Five months later, on Dec. 23, the track was host to the 200-mile national championship for two-seater race cars. Race car owner Bill White, who had managed the February race, handled this one too.

    But the racers demanded that the deadly kink where Wellons had crashed be straightened first. It was -- after the drivers ponied up a few hundred bucks to pay for it.

    On race day, the fog was so thick and wet that organizers considered canceling the event.

    As 50,000 spectators gathered, a jackrabbit "sprinted down the straightaway, tried to get up [legendary racer] Barney Oldfield's pants leg, dashed back across the track and disappeared," The Times reported.

    Rocks, pebbles and dirt clods flew over the railing and onto the crowd as drivers fought for traction on the wet course.

    Cavino "Kelly" Petillo of Huntington Park and his mechanic, Takio Hirashima, a Glendale High School student, crossed the finish line first, averaging above 100 mph. Petillo, driving the Gilmore Speedway Special -- the car was sponsored, like the ones in NASCAR today -- would win the Indy 500 the following year.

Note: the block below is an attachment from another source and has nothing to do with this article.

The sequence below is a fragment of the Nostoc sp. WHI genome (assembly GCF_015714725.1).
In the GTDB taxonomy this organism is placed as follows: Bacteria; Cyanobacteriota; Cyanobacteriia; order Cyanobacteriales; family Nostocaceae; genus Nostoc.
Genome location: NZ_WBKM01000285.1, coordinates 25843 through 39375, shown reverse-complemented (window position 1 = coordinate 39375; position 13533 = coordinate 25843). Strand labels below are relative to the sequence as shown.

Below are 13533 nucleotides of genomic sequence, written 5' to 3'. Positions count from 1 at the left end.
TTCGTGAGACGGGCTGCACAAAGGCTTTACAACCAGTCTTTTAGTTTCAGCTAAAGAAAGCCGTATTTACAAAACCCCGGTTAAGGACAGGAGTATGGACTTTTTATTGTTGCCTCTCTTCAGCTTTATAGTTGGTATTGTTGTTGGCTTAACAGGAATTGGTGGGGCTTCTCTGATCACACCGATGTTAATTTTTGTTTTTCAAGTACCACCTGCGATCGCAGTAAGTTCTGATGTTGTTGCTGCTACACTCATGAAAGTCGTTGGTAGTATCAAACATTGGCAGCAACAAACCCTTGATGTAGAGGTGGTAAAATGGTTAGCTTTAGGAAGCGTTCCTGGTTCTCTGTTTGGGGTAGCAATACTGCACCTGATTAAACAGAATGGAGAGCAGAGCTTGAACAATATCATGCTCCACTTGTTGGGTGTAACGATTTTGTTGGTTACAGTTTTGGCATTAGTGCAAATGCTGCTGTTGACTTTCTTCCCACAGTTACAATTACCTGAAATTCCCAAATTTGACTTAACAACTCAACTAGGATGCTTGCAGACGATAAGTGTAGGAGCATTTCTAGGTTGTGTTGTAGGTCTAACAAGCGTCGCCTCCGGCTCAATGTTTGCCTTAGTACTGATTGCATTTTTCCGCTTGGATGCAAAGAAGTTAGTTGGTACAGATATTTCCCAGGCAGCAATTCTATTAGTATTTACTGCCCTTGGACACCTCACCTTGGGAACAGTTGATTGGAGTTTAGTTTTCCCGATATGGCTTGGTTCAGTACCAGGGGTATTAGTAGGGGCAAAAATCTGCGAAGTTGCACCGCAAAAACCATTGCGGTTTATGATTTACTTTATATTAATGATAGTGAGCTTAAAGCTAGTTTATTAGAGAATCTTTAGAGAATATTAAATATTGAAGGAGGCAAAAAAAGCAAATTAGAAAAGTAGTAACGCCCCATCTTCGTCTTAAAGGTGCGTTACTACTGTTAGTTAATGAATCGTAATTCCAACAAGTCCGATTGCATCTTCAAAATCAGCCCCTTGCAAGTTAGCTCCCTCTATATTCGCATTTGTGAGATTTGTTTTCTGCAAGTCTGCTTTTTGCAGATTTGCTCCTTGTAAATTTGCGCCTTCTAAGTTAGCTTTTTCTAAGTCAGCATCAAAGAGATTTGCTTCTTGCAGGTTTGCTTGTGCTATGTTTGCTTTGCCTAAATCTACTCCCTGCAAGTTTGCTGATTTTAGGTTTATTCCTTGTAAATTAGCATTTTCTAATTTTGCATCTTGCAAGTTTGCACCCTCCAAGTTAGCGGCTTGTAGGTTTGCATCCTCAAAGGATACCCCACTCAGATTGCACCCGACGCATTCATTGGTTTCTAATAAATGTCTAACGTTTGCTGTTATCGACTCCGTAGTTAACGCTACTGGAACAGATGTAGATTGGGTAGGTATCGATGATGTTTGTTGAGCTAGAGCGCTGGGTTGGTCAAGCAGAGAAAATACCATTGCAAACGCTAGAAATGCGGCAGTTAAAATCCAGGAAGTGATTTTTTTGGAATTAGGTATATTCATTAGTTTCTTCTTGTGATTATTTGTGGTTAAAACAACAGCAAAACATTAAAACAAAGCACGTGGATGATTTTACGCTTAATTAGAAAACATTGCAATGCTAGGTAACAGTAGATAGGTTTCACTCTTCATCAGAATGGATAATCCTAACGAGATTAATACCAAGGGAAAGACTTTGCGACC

When the race was over, the checkered flags, grandstands and fences were put away until the course reopened two years later.

    On Oct. 25, 1936, African American race driver Rajo Jack drove a Ford stock car to victory in a 200-mile national championship at the Mines Field Speedway. He won by a full two laps.

    Racial segregation was the norm at the time. Rajo Jack often passed himself off as Portuguese to be able to race and attract fans, Osmer said, yet "the respect he garnered among his peers allowed him access to racing circles in spite of his color."

    Rajo Jack's real name was Dewey Gatson, but he earned his nom de guerre by selling quantities of Rajo high-performance engine kits made for the car he drove, the Model T Ford.